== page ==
Twelve-oh-two. A warning that the ship's main computer was overloaded. So much was happening, so many performance signals were being generated that the computer could not absorb them all. It was a cry for help.
There was no panic. Everyone sensed an abort. A hellish maneuver that would explosively separate the upper ascent stage of the Eagle from the landing stage and squeeze every ounce of thrust from the ascent rocket to make it climb back to a rendezvous and docking with the command ship Columbia. All eyes were on Bales.
He stared at his console. Coded numbers told him instantly what was going wrong. The computer within Eagle was being overtaxed with data. The alarm was the result of executive overload.
Armstrong's voice was strong. "Give us the reading on that twelve-oh-two program alarm," he demanded.
Video: Remembering the first moonwalk "GUIDO?" Flight Director Gene Kranz shouted. Everyone hung on the edge of their seats.
Bales wanted more time.
Kranz didn't have time. Armstrong and Aldrin didn't have a single second to spare as they plunged toward the moon. Kranz stared at Bales. The flight director slammed a fist against his console.
Bales jerked in his seat. No time. No damn time.
"GO!" he shouted. He closed his mike, staring at his console. "Go, damn it," he said in a hoarse whisper only to himself.
Duke showed surprise. He didn't have time to wait, either. His words came forth immediately. "We've got, uh, we're GO on that alarm, Eagle."
Time to sail
Thirteen hundred feet above the moon's surface, Eagle began its final descent. Flames gushed downward as the craft slowed, and Armstrong gripped the hand controller in his fist, firm and strong, with a touch honed by years of flight in jets and rockets.
Armstrong needed to hand-fly the rest of the way.
Eagle was sailing down at 20 feet per second. Neil nudged the power, slowing to nine feet per second. He needed to feel his ship.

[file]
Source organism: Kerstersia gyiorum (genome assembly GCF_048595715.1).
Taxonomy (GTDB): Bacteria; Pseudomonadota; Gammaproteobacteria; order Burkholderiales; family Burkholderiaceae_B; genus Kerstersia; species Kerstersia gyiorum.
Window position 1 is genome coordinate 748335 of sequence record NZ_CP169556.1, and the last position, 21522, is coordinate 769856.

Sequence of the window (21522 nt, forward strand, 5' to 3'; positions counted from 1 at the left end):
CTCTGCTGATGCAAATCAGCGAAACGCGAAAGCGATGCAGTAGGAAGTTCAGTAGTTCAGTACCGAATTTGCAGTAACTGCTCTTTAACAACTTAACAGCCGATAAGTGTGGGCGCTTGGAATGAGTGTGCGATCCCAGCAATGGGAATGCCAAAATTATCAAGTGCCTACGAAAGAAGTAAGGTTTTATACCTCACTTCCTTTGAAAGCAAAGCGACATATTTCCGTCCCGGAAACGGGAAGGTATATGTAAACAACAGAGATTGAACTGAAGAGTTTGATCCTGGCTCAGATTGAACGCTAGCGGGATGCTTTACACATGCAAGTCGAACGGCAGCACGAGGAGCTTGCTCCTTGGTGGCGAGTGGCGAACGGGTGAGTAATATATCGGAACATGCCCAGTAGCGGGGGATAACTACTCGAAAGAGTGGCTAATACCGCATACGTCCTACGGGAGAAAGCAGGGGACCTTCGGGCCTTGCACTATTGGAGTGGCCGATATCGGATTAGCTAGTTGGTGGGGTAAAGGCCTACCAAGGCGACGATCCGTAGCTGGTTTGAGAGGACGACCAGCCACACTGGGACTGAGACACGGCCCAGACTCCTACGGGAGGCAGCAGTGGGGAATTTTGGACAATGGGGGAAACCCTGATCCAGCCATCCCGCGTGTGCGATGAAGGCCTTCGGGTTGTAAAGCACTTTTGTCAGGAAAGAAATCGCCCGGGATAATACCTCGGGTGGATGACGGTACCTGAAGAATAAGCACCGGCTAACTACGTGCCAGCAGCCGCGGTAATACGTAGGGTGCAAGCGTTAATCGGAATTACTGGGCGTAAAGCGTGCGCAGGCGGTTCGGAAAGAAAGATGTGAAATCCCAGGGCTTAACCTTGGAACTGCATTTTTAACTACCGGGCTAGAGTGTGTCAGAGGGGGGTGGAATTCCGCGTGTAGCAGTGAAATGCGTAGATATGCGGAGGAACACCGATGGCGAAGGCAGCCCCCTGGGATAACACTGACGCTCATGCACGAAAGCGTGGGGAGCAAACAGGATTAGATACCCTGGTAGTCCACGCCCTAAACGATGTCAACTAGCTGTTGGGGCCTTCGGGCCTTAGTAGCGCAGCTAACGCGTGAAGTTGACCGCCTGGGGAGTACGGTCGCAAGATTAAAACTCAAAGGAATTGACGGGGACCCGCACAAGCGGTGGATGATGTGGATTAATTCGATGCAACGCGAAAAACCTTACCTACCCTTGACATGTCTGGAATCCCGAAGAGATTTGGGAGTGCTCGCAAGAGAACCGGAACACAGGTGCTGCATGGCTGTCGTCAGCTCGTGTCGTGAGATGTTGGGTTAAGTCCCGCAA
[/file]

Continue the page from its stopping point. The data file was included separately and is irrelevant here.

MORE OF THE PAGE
Far away, down through the atmosphere and clouds of earth, enclosed within Mission Control, flight controllers were almost frantic with their inability to do anything more to aid Armstrong and Aldrin.
Duke keyed his mike. A timer stared at him. "Thirty seconds," he said.
More than a billion people on the surface of Earth listened and stared at radios and televisions, hoping and praying as Armstrong flew Eagle with the smooth touch of experience.
Then, these words from Aldrin on the moon. "Contact light!"
"Okay, engine stop ... descent engine command override off ..."
In Houston, Duke was choking with relief.
"We copy you down, Eagle," he transmitted. Then waited.
Three seconds for the voices to rush back and forth, earth to the moon and moon back to earth.
Armstrong's voice was calm, confident and clear. "Houston, Tranquility Base here. The Eagle has landed."
The desolated moon rolled in from all sides. No birds, no wind, no clouds, no blue sky. Only rocks and shadows and craters and dust.
Duke had opened his microphone, and the wild and tumultuous celebration inside Mission Control poured and vibrated and rumbled across a quarter-million miles and brought smiles to the faces of the only two living creatures on the lunar landscape.
Today, 35 years later, that celebration is still heard, as many historians are in agreement: Apollo 11's landing on the moon was one of the greatest technological achievements of the 20th century.
Jay Barbree is an NBC News correspondent and the only reporter who has covered all 144 missions flown by American astronauts. Barbree and the NBC News Space Unit received an Emmy Award for coverage of the Apollo 11 landing in 1969.